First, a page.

THE European Court of Justice is to deliver an important ruling today that could impact on Ryanair’s controversial shareholding in Aer Lingus.
The Luxembourg-based court will deliver its substantive judgment on separate but related cases brought by Ryanair and Aer Lingus over the former’s stakeholding in the latter.
The court has been asked by Aer Lingus to force Ryanair to divest itself of any shares which it owns in the airline. In turn, Ryanair has challenged a decision by the European Commission to block its proposed takeover of Aer Lingus on anti-competition grounds.
The case has its origins in Ryanair’s acquisition of a 19.16% stake in Aer Lingus after the Government’s decision in 2006 to allow for the privatisation of the state-owned airline.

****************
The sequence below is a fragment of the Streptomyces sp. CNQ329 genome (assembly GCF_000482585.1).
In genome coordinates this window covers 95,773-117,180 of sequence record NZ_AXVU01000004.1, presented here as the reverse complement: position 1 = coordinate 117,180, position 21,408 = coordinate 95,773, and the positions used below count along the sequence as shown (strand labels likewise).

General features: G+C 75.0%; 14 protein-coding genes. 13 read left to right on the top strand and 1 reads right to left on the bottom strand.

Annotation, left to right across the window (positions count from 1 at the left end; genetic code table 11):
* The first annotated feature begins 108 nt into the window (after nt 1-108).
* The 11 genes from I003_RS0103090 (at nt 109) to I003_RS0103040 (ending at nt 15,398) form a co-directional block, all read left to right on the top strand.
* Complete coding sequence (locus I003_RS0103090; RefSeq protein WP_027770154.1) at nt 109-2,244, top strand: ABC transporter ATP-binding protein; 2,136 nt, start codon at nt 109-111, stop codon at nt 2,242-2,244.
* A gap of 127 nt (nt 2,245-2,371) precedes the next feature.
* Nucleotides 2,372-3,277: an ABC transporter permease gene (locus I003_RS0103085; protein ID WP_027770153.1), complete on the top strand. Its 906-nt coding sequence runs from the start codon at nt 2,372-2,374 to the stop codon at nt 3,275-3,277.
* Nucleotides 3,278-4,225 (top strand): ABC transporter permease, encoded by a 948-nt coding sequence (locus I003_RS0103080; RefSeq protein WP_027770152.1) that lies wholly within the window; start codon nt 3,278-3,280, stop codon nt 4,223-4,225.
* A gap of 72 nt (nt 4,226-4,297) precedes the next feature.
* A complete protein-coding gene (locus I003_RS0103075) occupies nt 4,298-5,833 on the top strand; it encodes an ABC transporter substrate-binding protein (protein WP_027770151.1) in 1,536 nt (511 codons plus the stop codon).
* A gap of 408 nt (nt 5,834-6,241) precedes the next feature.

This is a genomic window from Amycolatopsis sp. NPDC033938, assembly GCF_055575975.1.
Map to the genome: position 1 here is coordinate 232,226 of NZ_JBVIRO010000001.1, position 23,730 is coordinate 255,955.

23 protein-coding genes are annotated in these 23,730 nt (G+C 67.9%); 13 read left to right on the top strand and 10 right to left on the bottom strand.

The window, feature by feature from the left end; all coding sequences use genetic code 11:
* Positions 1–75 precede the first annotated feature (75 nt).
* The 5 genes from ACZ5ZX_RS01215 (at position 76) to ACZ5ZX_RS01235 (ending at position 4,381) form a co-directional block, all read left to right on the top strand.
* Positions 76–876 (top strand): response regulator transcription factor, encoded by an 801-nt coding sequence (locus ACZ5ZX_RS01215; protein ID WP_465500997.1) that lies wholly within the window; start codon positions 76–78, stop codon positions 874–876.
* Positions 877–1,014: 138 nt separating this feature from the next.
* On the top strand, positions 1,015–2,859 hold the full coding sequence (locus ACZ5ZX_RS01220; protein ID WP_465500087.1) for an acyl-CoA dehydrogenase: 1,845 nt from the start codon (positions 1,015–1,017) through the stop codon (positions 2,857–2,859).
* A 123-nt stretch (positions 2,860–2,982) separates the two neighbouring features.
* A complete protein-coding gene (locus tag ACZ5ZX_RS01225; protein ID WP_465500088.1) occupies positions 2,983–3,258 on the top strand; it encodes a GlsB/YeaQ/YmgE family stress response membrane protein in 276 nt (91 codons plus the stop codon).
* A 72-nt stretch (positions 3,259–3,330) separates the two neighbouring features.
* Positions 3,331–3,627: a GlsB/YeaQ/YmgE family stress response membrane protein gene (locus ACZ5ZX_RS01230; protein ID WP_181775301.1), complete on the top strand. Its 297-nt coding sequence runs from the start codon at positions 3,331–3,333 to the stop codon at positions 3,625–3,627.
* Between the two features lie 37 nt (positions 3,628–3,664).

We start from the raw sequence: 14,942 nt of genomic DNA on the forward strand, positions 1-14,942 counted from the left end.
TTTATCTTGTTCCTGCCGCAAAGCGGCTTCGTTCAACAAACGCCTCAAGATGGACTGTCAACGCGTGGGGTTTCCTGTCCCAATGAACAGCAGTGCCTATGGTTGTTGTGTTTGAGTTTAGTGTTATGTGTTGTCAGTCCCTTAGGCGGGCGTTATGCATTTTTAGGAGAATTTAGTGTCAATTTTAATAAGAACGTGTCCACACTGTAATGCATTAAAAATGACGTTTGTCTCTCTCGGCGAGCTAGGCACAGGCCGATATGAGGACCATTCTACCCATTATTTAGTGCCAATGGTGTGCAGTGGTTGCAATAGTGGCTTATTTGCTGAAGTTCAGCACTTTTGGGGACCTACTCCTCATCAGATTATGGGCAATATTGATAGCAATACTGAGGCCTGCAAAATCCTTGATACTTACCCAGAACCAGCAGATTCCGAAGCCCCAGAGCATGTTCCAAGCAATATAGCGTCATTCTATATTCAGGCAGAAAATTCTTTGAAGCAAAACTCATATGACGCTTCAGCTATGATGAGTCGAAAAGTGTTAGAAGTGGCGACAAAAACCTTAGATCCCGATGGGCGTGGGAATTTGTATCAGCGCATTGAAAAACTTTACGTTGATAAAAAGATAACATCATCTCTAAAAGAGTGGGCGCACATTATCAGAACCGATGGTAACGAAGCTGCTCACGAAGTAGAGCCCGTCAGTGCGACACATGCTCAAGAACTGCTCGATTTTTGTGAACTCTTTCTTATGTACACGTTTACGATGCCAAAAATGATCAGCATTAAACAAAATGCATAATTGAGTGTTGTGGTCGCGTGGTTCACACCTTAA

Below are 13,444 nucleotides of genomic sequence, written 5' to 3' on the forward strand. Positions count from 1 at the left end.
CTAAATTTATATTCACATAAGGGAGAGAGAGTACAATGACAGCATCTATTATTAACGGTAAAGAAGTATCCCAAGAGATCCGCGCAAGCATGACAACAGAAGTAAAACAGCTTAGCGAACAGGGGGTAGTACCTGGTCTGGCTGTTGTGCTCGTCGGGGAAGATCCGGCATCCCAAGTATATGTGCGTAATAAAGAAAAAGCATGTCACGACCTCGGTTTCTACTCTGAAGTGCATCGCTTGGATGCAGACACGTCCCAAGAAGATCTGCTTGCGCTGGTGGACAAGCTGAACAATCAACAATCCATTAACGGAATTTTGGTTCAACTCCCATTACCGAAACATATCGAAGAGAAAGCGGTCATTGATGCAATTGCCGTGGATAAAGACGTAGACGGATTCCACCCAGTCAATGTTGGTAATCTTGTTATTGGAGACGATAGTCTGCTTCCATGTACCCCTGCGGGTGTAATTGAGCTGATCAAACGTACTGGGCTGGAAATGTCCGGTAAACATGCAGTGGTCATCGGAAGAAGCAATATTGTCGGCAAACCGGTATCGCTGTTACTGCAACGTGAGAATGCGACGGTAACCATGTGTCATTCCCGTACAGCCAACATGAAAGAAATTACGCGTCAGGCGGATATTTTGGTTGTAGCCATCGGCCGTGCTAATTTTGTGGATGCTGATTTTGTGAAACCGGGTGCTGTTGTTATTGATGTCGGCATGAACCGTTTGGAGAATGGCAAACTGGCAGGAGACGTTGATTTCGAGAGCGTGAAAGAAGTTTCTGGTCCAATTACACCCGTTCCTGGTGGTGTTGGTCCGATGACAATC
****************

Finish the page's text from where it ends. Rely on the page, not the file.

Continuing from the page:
Ryanair subsequently launched a bid for the entire share capital of Aer Lingus in October 2006, and sought approval from the commission under EU regulations governing mergers.
During the bid period, Ryanair increased its shareholding in Aer Lingus to 25.17%. However, the commission ruled in June 2007 that Ryanair’s bid to take over its main rival in the Irish aviation market was incompatible with rules on the common market.
It claimed the proposed takeover of Aer Lingus by Ryanair would significantly impede competition because of the dominant position held by both airlines in routes to and from Dublin, Cork and Shannon.
Ryanair, whose shareholding in Aer Lingus has now risen to more than 29%, has appealed the commission’s decision to the ECJ.
Separately, the commission rejected a subsequent request by Aer Lingus to order Ryanair to sell its shareholding on the basis that it does not have powers to compel shareholders to divest themselves of a minority interest.
The commission also pointed out that Ryanair does not exercise control over Aer Lingus. The ECJ will also deliver its ruling on a challenge by Aer Lingus to that decision this morning.
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